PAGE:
For the safety of the public, I’d like to formally invite you to stay in the comfort of your own home this weekend. This may sound like a bummer (or a blessing if you were going to cancel your plans anyway), but if I’m being honest, this gives us all a chance to catch up on the shows, movies and documentaries we’ve missed. Aren’t you curious about the havoc Netflix’s "Love is Blind" causes to your Twitter timeline? No? Well, that’s ok. I have a few more suggestions for you below so all of your streaming needs will be satisfied.
"High Fidelity," Season 1, on Hulu
Let’s start strong here. Millennial cool girl Zoe Kravitz plays protagonist Rob in this modern television series adaptation of the 2000 movie by the same title. Formerly played by John Cusack, Kravitz plays a lovelorn record store manager who breaks down her past relationships into her top 5 heartbreaks, sort of like a music playlist. This show is perfect to binge for the romantic, comedic music snobs out there. Fun fact: Kravitz’s mom, Lisa Bonet, acted in the original movie. Other Hulu shows worth checking out that focus on topics of young adult uncertainty are quirky comedy "Shrill," now in its second season, and "Ramy," an Emmy-Award winning dark comedy.
"Ugly Delicious," Season 2, on Netflix
Chef David Chang is back with his docu-series “Ugly Delicious” and this time, he gets a little more personal. The episode that starts the season is all about his wife’s pregnancy and their impending trek into parenthood. Chang speaks with chefs about juggling their heavy workload in an honest way, and his fear of being a supportive father and husband while trying to find recipes for homemade baby food and healthy school lunches for 3rd graders. Within the season, Chang dives deep into the racism that faces high-end food culture, all while facing his own biases and ignorances about certain foods.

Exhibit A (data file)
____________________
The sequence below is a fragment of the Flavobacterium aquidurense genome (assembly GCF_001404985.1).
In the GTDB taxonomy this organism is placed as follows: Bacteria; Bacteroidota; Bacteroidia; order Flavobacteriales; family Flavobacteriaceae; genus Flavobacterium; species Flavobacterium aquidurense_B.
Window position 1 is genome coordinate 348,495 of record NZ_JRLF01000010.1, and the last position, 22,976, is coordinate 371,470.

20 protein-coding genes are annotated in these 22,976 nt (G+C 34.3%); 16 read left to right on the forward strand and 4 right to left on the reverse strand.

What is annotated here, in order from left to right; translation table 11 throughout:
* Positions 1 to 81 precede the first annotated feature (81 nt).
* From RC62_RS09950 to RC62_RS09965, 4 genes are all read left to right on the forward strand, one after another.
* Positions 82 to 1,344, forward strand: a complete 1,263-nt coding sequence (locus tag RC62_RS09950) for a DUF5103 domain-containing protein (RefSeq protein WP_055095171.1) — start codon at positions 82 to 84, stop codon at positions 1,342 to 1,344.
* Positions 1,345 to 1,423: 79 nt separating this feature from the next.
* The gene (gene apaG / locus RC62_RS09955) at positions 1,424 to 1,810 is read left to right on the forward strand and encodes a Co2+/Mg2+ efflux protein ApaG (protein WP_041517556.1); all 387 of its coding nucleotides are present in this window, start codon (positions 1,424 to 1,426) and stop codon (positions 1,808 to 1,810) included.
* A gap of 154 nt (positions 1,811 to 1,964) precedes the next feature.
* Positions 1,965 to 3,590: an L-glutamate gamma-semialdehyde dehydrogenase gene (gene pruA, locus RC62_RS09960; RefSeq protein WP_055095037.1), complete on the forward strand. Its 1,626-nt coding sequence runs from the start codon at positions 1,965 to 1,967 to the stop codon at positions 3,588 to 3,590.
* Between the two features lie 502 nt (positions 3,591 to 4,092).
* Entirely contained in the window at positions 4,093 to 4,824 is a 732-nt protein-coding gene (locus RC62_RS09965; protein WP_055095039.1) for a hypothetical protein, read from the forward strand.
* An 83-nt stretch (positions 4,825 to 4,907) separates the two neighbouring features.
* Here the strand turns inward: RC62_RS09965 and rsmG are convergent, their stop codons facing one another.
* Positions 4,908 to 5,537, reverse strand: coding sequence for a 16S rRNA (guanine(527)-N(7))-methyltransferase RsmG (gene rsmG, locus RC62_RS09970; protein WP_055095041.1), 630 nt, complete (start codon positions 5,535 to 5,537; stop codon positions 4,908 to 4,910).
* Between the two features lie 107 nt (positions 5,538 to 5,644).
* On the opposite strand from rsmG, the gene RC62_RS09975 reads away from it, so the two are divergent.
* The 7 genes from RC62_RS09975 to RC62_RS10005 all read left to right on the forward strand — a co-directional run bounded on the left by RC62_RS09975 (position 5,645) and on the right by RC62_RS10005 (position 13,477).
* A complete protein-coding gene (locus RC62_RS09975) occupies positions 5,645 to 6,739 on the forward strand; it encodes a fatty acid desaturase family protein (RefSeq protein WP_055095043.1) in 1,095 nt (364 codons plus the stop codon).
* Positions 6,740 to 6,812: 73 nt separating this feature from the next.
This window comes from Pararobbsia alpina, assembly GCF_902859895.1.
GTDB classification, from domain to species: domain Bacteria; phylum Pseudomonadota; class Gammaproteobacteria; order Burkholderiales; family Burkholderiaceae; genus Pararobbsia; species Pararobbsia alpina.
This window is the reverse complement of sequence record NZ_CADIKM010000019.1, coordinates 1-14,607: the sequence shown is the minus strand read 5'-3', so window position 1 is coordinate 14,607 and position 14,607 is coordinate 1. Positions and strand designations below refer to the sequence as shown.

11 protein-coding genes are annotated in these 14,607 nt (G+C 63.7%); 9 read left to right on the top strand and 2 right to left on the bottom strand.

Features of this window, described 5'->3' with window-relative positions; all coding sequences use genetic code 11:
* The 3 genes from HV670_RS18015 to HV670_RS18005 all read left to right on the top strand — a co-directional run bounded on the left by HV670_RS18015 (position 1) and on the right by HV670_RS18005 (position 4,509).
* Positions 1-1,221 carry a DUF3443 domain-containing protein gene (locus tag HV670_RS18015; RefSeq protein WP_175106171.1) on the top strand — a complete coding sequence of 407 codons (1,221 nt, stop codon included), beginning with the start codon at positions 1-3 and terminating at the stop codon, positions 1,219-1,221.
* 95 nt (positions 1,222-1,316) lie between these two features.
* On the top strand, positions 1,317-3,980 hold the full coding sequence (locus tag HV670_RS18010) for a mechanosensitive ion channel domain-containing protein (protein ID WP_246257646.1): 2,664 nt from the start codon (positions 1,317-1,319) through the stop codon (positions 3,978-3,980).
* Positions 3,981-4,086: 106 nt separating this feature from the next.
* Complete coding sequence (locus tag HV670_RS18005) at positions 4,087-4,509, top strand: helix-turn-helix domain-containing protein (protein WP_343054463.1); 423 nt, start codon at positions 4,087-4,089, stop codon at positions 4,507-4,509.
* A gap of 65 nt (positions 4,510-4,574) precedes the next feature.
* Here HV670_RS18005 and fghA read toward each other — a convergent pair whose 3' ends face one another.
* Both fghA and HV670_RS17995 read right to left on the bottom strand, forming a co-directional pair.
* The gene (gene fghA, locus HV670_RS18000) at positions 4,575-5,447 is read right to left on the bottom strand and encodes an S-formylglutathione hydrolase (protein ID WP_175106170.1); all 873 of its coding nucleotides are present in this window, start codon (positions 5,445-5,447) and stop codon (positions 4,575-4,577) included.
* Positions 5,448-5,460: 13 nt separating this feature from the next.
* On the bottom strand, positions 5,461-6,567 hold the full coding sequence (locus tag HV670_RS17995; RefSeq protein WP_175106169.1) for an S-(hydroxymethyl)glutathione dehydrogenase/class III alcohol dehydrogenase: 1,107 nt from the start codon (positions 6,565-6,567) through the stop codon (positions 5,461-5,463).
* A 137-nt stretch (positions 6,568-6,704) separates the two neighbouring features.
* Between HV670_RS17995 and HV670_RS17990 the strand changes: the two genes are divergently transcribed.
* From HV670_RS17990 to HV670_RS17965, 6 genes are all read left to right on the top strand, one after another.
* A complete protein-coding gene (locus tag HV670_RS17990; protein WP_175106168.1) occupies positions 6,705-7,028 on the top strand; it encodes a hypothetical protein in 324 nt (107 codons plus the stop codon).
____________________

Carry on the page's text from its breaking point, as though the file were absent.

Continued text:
"The Pharmacist" on Netflix
Listen, I’m all for wholesome, chill content, but "The Pharmacist" will have you hooked all four episodes. It follows small-town Louisiana pharmacist Dan Schneider. Everything looks picture-perfect from the outside: a good job, a nice house in a safe neighborhood, and a wife and kids. It all gets turned upside down when his son is shot and killed in New Orleans’ 9th Ward when he goes to buy crack one night. After his son’s murder case goes cold, Schneider digs and pries his way into the community until the murderer is finally caught and convicted. Where that story ends, another begins. Schneider goes back to work at a pharmacy following that ordeal and realizes there may be an OxyContin addiction crisis in his community. Once again, Schneider goes out of his way to figure out what is happening when he realizes no one wants to give him answers. By the end of the series, you can’t believe what this grieving father has to go through.
"Gentefied" on Netflix
This is what I’ll be tuned into this weekend. This show is about a trio of Mexican-American cousins who run the family taco shop and try to define their version of the American dream as the children of immigrants. The show takes place in East L.A. and conversations of gentrification loom over the entire series. Here's your comedic relief and social commentary viewing pleasure all in one!
"Law & Order: SVU" on Hulu and Netflix
You had to know this was coming. This is the OG of dramatic binge watching shows. There are 20+ seasons to dive into. Take a break from the true crime podcast and watch as Detective Olivia Benson kicks ass and stops heinous crimes. I’ve seen the show from start to finish at least a handful of times. It’s my go-to and I never tire of it. This is the perfect weekend show when you feel trapped in the house — you might feel like you’re a detective on the streets of New York City. I’m not saying this is the greatest show to binge watch on the couch, but I’m definitely not NOT saying that.